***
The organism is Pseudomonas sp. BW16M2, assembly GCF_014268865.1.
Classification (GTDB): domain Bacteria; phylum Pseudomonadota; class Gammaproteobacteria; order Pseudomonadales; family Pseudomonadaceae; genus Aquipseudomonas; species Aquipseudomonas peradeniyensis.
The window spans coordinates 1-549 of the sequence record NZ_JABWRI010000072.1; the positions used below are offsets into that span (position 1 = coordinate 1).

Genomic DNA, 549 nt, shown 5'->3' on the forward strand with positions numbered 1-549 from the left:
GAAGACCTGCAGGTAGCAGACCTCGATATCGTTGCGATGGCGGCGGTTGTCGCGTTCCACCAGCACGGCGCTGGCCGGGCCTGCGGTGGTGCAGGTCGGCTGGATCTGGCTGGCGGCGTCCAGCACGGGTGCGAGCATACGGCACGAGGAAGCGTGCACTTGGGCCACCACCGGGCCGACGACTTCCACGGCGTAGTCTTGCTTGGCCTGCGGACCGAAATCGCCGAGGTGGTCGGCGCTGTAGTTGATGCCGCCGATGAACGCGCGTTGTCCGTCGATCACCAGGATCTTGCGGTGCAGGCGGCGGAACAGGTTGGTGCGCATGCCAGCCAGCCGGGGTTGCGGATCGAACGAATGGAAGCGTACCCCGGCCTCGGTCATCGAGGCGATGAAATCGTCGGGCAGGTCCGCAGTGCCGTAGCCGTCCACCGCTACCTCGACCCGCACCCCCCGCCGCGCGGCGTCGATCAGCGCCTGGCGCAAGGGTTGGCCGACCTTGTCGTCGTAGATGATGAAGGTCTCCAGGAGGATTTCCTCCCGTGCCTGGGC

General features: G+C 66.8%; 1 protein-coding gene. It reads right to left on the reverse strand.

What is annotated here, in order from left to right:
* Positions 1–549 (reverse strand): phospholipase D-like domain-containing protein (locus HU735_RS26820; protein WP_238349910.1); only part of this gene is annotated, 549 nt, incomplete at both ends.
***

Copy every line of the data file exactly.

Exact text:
The organism is Pseudomonas sp. BW16M2, assembly GCF_014268865.1.
Classification (GTDB): domain Bacteria; phylum Pseudomonadota; class Gammaproteobacteria; order Pseudomonadales; family Pseudomonadaceae; genus Aquipseudomonas; species Aquipseudomonas peradeniyensis.
The window spans coordinates 1-549 of the sequence record NZ_JABWRI010000072.1; the positions used below are offsets into that span (position 1 = coordinate 1).

Genomic DNA, 549 nt, shown 5'->3' on the forward strand with positions numbered 1-549 from the left:
GAAGACCTGCAGGTAGCAGACCTCGATATCGTTGCGATGGCGGCGGTTGTCGCGTTCCACCAGCACGGCGCTGGCCGGGCCTGCGGTGGTGCAGGTCGGCTGGATCTGGCTGGCGGCGTCCAGCACGGGTGCGAGCATACGGCACGAGGAAGCGTGCACTTGGGCCACCACCGGGCCGACGACTTCCACGGCGTAGTCTTGCTTGGCCTGCGGACCGAAATCGCCGAGGTGGTCGGCGCTGTAGTTGATGCCGCCGATGAACGCGCGTTGTCCGTCGATCACCAGGATCTTGCGGTGCAGGCGGCGGAACAGGTTGGTGCGCATGCCAGCCAGCCGGGGTTGCGGATCGAACGAATGGAAGCGTACCCCGGCCTCGGTCATCGAGGCGATGAAATCGTCGGGCAGGTCCGCAGTGCCGTAGCCGTCCACCGCTACCTCGACCCGCACCCCCCGCCGCGCGGCGTCGATCAGCGCCTGGCGCAAGGGTTGGCCGACCTTGTCGTCGTAGATGATGAAGGTCTCCAGGAGGATTTCCTCCCGTGCCTGGGC

General features: G+C 66.8%; 1 protein-coding gene. It reads right to left on the reverse strand.

What is annotated here, in order from left to right:
* Positions 1–549 (reverse strand): phospholipase D-like domain-containing protein (locus HU735_RS26820; protein WP_238349910.1); only part of this gene is annotated, 549 nt, incomplete at both ends.